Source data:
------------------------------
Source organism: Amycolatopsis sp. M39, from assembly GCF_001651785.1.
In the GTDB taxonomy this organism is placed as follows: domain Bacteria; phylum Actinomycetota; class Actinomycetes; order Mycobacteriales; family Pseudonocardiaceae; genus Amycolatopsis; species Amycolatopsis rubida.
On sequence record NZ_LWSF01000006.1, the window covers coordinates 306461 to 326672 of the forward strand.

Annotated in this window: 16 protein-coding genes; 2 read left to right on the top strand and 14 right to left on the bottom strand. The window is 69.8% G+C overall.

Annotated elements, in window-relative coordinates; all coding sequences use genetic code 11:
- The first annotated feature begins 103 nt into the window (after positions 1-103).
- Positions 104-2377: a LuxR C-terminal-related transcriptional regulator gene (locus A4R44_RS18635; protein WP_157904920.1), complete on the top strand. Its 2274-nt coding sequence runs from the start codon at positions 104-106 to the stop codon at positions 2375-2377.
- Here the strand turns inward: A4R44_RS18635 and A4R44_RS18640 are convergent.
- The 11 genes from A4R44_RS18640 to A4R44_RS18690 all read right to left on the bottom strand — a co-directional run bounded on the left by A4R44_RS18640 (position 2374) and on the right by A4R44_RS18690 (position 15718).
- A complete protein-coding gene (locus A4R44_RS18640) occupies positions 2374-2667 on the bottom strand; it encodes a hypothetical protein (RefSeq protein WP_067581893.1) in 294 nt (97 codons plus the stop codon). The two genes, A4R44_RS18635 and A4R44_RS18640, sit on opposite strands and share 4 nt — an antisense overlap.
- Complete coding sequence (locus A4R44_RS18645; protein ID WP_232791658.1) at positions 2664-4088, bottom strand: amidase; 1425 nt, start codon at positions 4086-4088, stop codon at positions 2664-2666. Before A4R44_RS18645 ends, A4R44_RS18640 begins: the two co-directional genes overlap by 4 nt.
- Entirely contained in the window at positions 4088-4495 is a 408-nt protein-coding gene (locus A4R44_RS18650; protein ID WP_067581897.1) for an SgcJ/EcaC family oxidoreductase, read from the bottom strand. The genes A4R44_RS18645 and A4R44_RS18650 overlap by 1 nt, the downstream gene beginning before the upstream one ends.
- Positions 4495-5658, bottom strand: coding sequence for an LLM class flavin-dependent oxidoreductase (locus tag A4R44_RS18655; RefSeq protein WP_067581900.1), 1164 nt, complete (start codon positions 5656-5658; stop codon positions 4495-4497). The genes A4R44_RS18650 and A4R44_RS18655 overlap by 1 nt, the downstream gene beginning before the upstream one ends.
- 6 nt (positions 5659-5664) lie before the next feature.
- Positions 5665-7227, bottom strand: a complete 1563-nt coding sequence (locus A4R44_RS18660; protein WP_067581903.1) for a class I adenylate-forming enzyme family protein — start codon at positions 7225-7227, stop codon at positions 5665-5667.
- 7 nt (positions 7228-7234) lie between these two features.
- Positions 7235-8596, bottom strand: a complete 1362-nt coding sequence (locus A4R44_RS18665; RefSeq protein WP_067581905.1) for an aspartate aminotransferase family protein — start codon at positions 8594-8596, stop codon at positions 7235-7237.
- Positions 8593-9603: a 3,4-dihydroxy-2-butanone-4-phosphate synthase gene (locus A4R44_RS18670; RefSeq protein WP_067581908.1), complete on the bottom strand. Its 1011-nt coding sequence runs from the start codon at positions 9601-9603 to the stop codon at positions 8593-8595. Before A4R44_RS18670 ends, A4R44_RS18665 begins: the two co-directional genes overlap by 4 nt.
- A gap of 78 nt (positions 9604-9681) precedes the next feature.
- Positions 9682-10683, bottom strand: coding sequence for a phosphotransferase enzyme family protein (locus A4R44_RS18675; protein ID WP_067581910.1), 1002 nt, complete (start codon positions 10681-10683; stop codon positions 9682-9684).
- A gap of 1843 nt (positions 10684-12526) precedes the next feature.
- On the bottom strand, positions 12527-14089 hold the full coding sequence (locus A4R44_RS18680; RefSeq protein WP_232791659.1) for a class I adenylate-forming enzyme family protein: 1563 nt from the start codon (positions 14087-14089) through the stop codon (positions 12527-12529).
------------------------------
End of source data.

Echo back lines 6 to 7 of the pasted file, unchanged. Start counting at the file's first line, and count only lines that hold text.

- The first annotated feature begins 103 nt into the window (after positions 1-103).
- Positions 104-2377: a LuxR C-terminal-related transcriptional regulator gene (locus A4R44_RS18635; protein WP_157904920.1), complete on the top strand. Its 2274-nt coding sequence runs from the start codon at positions 104-106 to the stop codon at positions 2375-2377.